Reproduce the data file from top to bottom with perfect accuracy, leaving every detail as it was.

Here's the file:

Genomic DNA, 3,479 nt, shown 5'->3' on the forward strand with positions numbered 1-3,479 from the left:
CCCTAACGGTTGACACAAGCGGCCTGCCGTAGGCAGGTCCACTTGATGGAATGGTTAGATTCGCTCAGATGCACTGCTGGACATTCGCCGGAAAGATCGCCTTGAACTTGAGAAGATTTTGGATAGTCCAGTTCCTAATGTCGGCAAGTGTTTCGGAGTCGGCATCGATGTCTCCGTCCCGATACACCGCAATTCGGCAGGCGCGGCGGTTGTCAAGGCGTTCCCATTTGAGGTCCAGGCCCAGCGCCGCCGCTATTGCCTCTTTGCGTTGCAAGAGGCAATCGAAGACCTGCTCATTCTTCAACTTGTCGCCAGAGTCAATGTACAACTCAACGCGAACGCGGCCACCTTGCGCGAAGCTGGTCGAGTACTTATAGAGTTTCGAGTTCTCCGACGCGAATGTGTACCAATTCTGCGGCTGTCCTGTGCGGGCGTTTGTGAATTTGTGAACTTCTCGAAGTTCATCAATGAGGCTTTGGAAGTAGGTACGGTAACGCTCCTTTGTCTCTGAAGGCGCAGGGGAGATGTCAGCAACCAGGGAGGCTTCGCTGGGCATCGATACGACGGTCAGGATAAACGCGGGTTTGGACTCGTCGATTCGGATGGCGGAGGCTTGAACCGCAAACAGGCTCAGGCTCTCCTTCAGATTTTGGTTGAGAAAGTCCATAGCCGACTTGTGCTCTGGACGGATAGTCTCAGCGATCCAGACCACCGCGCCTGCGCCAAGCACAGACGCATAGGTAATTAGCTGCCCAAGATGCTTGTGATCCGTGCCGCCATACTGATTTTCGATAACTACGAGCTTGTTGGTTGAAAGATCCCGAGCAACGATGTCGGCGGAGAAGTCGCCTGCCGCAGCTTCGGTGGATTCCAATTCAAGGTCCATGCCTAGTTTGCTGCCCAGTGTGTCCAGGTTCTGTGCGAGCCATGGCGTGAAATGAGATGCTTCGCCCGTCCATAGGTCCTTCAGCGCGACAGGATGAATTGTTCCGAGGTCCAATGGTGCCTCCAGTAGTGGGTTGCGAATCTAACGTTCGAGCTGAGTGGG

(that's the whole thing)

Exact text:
Genomic DNA, 3,479 nt, shown 5'->3' on the forward strand with positions numbered 1-3,479 from the left:
CCCTAACGGTTGACACAAGCGGCCTGCCGTAGGCAGGTCCACTTGATGGAATGGTTAGATTCGCTCAGATGCACTGCTGGACATTCGCCGGAAAGATCGCCTTGAACTTGAGAAGATTTTGGATAGTCCAGTTCCTAATGTCGGCAAGTGTTTCGGAGTCGGCATCGATGTCTCCGTCCCGATACACCGCAATTCGGCAGGCGCGGCGGTTGTCAAGGCGTTCCCATTTGAGGTCCAGGCCCAGCGCCGCCGCTATTGCCTCTTTGCGTTGCAAGAGGCAATCGAAGACCTGCTCATTCTTCAACTTGTCGCCAGAGTCAATGTACAACTCAACGCGAACGCGGCCACCTTGCGCGAAGCTGGTCGAGTACTTATAGAGTTTCGAGTTCTCCGACGCGAATGTGTACCAATTCTGCGGCTGTCCTGTGCGGGCGTTTGTGAATTTGTGAACTTCTCGAAGTTCATCAATGAGGCTTTGGAAGTAGGTACGGTAACGCTCCTTTGTCTCTGAAGGCGCAGGGGAGATGTCAGCAACCAGGGAGGCTTCGCTGGGCATCGATACGACGGTCAGGATAAACGCGGGTTTGGACTCGTCGATTCGGATGGCGGAGGCTTGAACCGCAAACAGGCTCAGGCTCTCCTTCAGATTTTGGTTGAGAAAGTCCATAGCCGACTTGTGCTCTGGACGGATAGTCTCAGCGATCCAGACCACCGCGCCTGCGCCAAGCACAGACGCATAGGTAATTAGCTGCCCAAGATGCTTGTGATCCGTGCCGCCATACTGATTTTCGATAACTACGAGCTTGTTGGTTGAAAGATCCCGAGCAACGATGTCGGCGGAGAAGTCGCCTGCCGCAGCTTCGGTGGATTCCAATTCAAGGTCCATGCCTAGTTTGCTGCCCAGTGTGTCCAGGTTCTGTGCGAGCCATGGCGTGAAATGAGATGCTTCGCCCGTCCATAGGTCCTTCAGCGCGACAGGATGAATTGTTCCGAGGTCCAATGGTGCCTCCAGTAGTGGGTTGCGAATCTAACGTTCGAGCTGAGTGGG